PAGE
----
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In Kate Chopin's The Awakening, what is the doctor's view of marriage and childbearing?


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sunpress | Student, Undergraduate | (Level 1) eNoter

Posted August 13, 2012 at 5:46 PM via web

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In Kate Chopin's The Awakening, what is the doctor's view of marriage and childbearing?


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booboosmoosh | High School Teacher | (Level 3) Educator Emeritus

Posted August 13, 2012 at 6:52 PM (Answer #1)

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In Chapter 38 of Kate Chopin's The Awakening, Dr. Mandelet and Edna talk after the birth of Adele's fourth child. The experience has been unpleasant for Edna, even though she has given birth to two sons herself. She wanted to leave, but did not...

With an inward agony, with a flaming, outspoken revolt against the ways of Nature, she witnessed the scene's torture.

The incident "seized her with a vague dread." She did not feel well upon leaving Adele, who cautioned her to "think of the children!" Dr. Mandelet tells Edna that it would have been better if she had not been there for the birthing...

There were a dozen women she might have had with her, unimpressionable women. I felt it was cruel...

He feels Edna was not up to the experience emotionally. Edna states that one must "think of the children sometime or other..."

The Doctor asks when Edna's husband returns, and whether she will go abroad. She explains that Mr. Pontellier will return in March, and that she will not go abroad. She wants to be "let alone"—she insists that the only people who have the right to disturb her or make demands of her are the children, though she is not quite sure about even this. The Doctor then explains (basically) that a woman is manipulated into becoming a wife and mother—a "mother woman." Surprising for a man of that time period, the Doctor seems to understand Edna more than she (or the reader) might expect. The process of bringing women into marriage and motherhood—a trap, he infers—is based upon youthful illusions. Women are "captured" in this role, with little regard to the "consequences." As Edna struggles with the expectations of society—which are strongly at odds with her desires—she speaks to Dr. Mandelet, and he responds with understanding:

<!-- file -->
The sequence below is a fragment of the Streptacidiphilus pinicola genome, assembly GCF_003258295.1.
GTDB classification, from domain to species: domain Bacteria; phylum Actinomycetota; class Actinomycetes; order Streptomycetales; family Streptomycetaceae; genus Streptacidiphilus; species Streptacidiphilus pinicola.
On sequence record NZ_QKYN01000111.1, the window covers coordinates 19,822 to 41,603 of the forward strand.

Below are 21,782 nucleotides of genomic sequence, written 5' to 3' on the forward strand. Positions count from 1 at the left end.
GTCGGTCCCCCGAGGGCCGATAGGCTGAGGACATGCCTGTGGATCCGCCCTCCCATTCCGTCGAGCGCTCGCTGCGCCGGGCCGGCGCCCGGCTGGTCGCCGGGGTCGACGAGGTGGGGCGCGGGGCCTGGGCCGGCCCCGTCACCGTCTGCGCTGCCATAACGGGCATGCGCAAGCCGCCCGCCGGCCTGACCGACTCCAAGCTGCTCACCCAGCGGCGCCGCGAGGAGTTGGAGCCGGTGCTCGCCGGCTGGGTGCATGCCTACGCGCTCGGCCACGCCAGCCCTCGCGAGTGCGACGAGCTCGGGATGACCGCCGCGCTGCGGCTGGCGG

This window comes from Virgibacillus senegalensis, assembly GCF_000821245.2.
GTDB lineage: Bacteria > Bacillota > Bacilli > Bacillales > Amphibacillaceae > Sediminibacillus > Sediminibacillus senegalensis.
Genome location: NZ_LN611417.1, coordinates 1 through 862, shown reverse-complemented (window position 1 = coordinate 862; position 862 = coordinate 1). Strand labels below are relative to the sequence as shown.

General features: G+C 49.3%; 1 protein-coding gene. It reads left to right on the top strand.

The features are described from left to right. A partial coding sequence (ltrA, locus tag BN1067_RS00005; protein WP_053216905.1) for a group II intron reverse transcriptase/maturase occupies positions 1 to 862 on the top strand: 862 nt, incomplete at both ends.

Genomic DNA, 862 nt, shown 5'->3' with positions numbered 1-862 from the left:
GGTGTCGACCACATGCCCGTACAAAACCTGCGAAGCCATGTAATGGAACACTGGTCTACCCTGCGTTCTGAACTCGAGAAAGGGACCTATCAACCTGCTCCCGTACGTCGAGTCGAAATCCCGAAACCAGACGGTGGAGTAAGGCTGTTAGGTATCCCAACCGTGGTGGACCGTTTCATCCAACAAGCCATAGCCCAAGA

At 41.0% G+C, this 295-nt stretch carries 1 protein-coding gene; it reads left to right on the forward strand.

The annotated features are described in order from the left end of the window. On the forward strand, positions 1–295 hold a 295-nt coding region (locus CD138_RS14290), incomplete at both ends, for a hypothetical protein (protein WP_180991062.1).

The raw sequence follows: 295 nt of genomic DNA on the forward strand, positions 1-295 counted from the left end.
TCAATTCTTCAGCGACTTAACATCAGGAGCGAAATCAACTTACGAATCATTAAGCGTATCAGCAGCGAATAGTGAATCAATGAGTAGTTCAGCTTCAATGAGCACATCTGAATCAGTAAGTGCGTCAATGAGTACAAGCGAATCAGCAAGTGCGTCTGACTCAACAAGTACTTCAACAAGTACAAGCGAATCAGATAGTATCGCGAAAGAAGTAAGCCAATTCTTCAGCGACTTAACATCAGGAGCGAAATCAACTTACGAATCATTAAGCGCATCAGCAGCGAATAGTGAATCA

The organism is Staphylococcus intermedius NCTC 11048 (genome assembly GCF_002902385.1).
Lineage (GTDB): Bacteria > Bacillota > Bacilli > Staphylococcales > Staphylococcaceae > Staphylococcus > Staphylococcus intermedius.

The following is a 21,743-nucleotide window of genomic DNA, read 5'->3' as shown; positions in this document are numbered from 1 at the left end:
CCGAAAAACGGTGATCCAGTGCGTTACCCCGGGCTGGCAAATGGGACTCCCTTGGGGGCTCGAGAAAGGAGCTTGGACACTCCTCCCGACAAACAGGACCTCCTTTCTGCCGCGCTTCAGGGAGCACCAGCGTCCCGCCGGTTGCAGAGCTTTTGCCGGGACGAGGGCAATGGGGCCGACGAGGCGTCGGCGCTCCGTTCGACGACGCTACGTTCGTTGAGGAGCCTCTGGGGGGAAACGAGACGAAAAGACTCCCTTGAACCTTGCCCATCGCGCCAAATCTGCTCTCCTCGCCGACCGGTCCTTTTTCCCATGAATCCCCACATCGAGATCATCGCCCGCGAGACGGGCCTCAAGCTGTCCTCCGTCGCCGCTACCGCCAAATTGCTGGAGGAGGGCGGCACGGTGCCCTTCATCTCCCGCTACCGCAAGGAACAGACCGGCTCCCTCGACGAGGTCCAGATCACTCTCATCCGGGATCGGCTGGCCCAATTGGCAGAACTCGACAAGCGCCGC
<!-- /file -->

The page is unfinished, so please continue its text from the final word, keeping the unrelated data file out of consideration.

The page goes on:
"The trouble is," sighed the Doctor, grasping her meaning intuitively, "that youth is given up to illusions. It seems to be a provision of Nature; a decoy to secure mothers for the race. And Nature takes no account of the moral consequences, of arbitrary conditions which we create, and which we feel obliged to maintain at any cost.

Edna agrees with the Doctor, as she explains that life before now was a dream—but now she is "awakened." While the Doctor is aware of society's expectations and sympathizes—even wants to help her—Edna is determined to pursue this new path that has opened before her: it will be of concern to society (for whom she has little regard), but she worries for her children.

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